Sunday, January 9, 2011

Soup's on!

Yesterday I had what I hope is the first of many cooking parties with friends this year; this time my friend Autumn came over.  My kitchen isn't large which made it interesting juggling the various cutting boards and bowls but it was fun to have company while cooking.  I sometimes include Isadora in the cooking process- she is an expert salad leaf tearer!- but any part of the recipe that calls for knives or hot pans means I'm on my own.  I don't even have another adult to feed so it can be lonely in my kitchen.

We each choose a soup recipe, cooked them up together, and then divided up the soups at the end.  That way we both rewarded with several containers of each soup to put in our respective freezers.  We also planned appropriately so that Isa would go down for her nap right as we finished up in the kitchen and we could chat while the soups cooked. Win-win situation!

Autumn made French Lentil Soup.  That recipe and her lovely photos are on her blog.

I decided on an Italian wedding soup.  Here is the recipe, with my modifications in italics:

The color looks a bit off on here but it's a nice, hearty broth-based soup.

(from Everyday Food magazine, January 2008)

1 lb ground dark-meat turkey
2 garlic cloves, minced
1 large egg, lightly beaten
1/2 c plain dried breadcrumbs
   (see my comment after the recipe)
1/4 c grated Parmesan, plus more for serving
coarse salt & ground pepper
1 Tbsp olive oil
1 medium onion, halved & thinly sliced
   (I used 1/2 of a large onion already diced from making the cassoulet)
2 cans (14.5oz ea) reduced-sodium chicken broth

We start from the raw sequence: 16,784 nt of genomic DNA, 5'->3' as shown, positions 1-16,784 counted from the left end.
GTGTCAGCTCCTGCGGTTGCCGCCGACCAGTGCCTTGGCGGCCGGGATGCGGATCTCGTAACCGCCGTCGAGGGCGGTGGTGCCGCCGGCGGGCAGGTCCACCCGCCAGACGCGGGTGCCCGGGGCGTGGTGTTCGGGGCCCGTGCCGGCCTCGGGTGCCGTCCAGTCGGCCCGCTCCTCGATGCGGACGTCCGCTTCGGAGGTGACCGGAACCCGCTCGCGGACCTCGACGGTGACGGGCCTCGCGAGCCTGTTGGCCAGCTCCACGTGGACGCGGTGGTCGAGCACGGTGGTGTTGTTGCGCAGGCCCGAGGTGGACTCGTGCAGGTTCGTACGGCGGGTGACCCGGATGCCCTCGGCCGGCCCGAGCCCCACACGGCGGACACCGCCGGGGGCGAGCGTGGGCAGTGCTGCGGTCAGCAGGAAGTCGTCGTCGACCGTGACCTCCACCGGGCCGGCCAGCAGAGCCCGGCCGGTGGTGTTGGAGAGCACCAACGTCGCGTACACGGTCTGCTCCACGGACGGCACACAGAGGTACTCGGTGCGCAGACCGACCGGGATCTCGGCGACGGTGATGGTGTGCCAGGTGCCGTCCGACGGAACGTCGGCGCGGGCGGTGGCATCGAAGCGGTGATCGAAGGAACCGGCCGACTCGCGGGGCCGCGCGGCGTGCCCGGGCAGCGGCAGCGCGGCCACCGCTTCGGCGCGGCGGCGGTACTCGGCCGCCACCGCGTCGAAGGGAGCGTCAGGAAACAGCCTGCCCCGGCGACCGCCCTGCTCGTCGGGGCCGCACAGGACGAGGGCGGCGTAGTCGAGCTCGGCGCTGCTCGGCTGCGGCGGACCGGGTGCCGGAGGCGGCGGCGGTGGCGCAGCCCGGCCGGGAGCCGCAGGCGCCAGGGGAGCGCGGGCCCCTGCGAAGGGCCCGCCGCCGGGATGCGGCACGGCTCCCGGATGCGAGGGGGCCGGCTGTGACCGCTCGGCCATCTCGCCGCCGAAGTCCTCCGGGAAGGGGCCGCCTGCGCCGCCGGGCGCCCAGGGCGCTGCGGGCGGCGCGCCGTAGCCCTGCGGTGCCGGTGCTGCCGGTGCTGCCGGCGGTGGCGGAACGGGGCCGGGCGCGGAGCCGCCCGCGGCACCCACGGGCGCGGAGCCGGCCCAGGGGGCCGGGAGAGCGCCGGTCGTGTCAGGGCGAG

(I used homemade turkey broth from my mom)
2 cans (14.5oz ea) diced tomatoes in juice
   (I diced fresh tomatoes)
2 heads escarole (2 lbs total), cored, trimmed & coarsely chopped
   (no escarole at the store, so I kept my love affair with chard going)

1. In a bowl, combine turkey, garlic, egg, breadcrumbs, Parmesan, 1 tsp salt & 1/4 tsp pepper. Using 1 Tbsp for each, roll mixture into balls.
2. In a large pot, heat oil over medium. Cook onion, stirring occasionally, until softened, 3-4 minutes. Add broth and tomatoes (with juice); bring to a simmer. Add meatballs; cook, without stirring, until meatballs float to surface, about 5 minutes.
3. Add as much escarole to pot as will fit. Cook, gradually adding remaining escarole, until wilted and meatballs are cooked through, about 5 minutes more. Thin soup with water if desired; season with salt and pepper. Serve soup sprinkled with more Parmesan.
One last note- my mom's turkey broth was very flavorful, with the herbs not fully strained out.  If I had made this soup with plain broth, I would have wanted to add some seasoning.

Now about those breadcrumbs.... I realized when I got to the store that, according to The Rules, I couldn't buy a canister of breadcrumbs.  No worries, I thought, I can just buy some bread and grind it up.  Oh, wait.  The bread needs to be homemade as well.  Well crap.

I got home and started searching online for what I could substitute for breadcrumbs in the meatballs.  Thanks goodness for the internet!  I found some saltines in the pantry but once Autumn arrived, she reminded me that in order for her to eat the meatballs, they needed to be gluten free.  She'd brought along some gluten free crackers that I ground in food processor and the problem of the missing breadcrumbs was solved.  Note to self- bake some bread and make some breadcrumbs!

 Just stick your crackers into the food processor and grind until you have a breadcrumb-like consistency.  I'm happy to report the meatballs held together nicely.

We ate one portion of the lentil soup last night, accompanied by Parmesan garlic muffins.  I used this recipe, adding grated Parmesan and 2 cloves of minced garlic.  They were good but a bit bland; I didn't want to go overboard with the garlic but 2 cloves wasn't enough for my taste buds.  I think this recipe will be a good base for experimenting with savory muffins in the future.
The remainder of the soup was frozen for future easy dinners.  Autumn has an extra freezer, so she froze hers in canning jars.  Since I don't have the extra space, I froze the soup flat in freezer bags.  Once solid, they take up very little space.  Just remember to cool the soup before you put it in the bags and then into the freezer.


  1. A soup party is a FANTASTIC idea! I may have to steal it. Soon, though - the weather may get too hot for that in the very near future. Yum yum yum! Any more parties planned?